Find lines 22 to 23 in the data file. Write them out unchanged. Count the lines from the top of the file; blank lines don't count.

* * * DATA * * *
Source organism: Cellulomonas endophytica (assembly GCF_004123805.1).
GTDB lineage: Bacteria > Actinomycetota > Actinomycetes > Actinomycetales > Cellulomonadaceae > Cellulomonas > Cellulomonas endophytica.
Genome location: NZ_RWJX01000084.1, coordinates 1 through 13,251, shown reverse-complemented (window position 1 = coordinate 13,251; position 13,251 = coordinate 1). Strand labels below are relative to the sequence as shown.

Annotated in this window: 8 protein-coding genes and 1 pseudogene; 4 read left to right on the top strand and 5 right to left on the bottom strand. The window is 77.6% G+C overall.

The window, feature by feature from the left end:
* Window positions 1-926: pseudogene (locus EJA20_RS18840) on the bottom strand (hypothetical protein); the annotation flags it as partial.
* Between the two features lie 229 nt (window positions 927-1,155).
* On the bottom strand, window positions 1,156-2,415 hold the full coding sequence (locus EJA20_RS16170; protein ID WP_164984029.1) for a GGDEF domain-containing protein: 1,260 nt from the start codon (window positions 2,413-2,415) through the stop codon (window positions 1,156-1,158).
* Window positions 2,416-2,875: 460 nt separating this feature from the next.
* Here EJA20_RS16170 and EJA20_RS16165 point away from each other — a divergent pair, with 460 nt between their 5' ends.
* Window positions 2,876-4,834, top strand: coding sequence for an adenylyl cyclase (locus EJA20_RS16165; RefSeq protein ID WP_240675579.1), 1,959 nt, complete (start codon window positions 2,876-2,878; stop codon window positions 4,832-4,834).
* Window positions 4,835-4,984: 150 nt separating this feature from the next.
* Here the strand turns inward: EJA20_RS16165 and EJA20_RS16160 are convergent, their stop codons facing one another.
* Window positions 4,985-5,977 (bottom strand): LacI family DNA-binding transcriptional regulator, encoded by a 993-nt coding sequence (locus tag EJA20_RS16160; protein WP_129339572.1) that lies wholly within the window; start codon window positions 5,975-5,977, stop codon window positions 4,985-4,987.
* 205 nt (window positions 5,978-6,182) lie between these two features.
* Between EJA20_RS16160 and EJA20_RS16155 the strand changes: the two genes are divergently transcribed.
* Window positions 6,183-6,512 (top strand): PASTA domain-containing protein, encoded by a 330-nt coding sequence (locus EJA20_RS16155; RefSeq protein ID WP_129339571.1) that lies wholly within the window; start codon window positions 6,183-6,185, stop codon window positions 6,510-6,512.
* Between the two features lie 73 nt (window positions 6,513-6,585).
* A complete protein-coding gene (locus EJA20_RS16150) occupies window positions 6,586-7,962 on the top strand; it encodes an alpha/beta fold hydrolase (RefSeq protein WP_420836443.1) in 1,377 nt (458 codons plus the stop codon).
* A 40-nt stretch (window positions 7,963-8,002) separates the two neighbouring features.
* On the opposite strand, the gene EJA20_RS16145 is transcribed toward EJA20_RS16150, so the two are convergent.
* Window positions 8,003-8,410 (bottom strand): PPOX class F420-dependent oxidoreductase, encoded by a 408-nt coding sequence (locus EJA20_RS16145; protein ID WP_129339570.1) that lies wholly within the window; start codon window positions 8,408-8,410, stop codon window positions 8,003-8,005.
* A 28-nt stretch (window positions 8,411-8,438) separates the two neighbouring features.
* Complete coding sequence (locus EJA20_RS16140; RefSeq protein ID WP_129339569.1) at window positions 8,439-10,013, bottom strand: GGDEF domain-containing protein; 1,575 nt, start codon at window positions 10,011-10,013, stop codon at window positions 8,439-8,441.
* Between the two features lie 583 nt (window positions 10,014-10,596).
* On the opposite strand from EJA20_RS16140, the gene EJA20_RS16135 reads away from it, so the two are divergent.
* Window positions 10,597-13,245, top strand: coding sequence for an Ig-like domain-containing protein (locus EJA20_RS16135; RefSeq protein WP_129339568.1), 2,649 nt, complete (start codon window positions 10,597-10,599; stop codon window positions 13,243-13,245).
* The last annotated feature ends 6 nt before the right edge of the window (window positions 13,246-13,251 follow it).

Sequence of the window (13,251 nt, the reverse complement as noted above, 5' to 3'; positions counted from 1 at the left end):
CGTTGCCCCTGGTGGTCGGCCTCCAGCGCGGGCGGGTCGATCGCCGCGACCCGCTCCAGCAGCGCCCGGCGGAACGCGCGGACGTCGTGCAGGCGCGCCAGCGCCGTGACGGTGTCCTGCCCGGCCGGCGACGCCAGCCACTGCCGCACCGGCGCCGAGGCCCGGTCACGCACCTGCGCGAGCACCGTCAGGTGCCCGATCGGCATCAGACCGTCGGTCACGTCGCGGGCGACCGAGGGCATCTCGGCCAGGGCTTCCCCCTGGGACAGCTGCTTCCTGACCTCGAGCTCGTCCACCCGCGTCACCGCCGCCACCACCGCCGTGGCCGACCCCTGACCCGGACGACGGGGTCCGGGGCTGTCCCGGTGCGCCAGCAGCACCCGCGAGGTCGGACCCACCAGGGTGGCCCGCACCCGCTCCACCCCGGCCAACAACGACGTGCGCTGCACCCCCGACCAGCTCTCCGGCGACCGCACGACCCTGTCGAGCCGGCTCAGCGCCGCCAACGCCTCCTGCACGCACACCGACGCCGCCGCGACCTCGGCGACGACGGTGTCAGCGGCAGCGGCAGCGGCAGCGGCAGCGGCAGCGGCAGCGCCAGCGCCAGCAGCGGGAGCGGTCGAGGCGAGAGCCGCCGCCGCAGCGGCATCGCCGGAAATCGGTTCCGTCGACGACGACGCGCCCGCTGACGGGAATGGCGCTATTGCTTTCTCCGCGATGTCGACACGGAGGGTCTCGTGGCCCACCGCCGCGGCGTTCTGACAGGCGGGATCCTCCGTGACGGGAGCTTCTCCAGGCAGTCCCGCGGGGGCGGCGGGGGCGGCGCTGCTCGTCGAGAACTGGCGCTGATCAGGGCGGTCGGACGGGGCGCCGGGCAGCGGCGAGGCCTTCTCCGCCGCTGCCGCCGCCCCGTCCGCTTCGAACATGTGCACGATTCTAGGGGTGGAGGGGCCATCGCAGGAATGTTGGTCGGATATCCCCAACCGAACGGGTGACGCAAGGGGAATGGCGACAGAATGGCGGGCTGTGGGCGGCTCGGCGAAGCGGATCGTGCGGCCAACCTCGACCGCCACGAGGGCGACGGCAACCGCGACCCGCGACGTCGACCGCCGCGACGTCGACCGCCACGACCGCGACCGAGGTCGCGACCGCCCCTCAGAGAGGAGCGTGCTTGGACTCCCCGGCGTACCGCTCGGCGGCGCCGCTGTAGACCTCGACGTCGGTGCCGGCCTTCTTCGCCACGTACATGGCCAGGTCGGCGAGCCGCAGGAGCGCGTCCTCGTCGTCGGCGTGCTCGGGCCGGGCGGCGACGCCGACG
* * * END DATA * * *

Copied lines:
* Window positions 8,003-8,410 (bottom strand): PPOX class F420-dependent oxidoreductase, encoded by a 408-nt coding sequence (locus EJA20_RS16145; protein ID WP_129339570.1) that lies wholly within the window; start codon window positions 8,408-8,410, stop codon window positions 8,003-8,005.
* A 28-nt stretch (window positions 8,411-8,438) separates the two neighbouring features.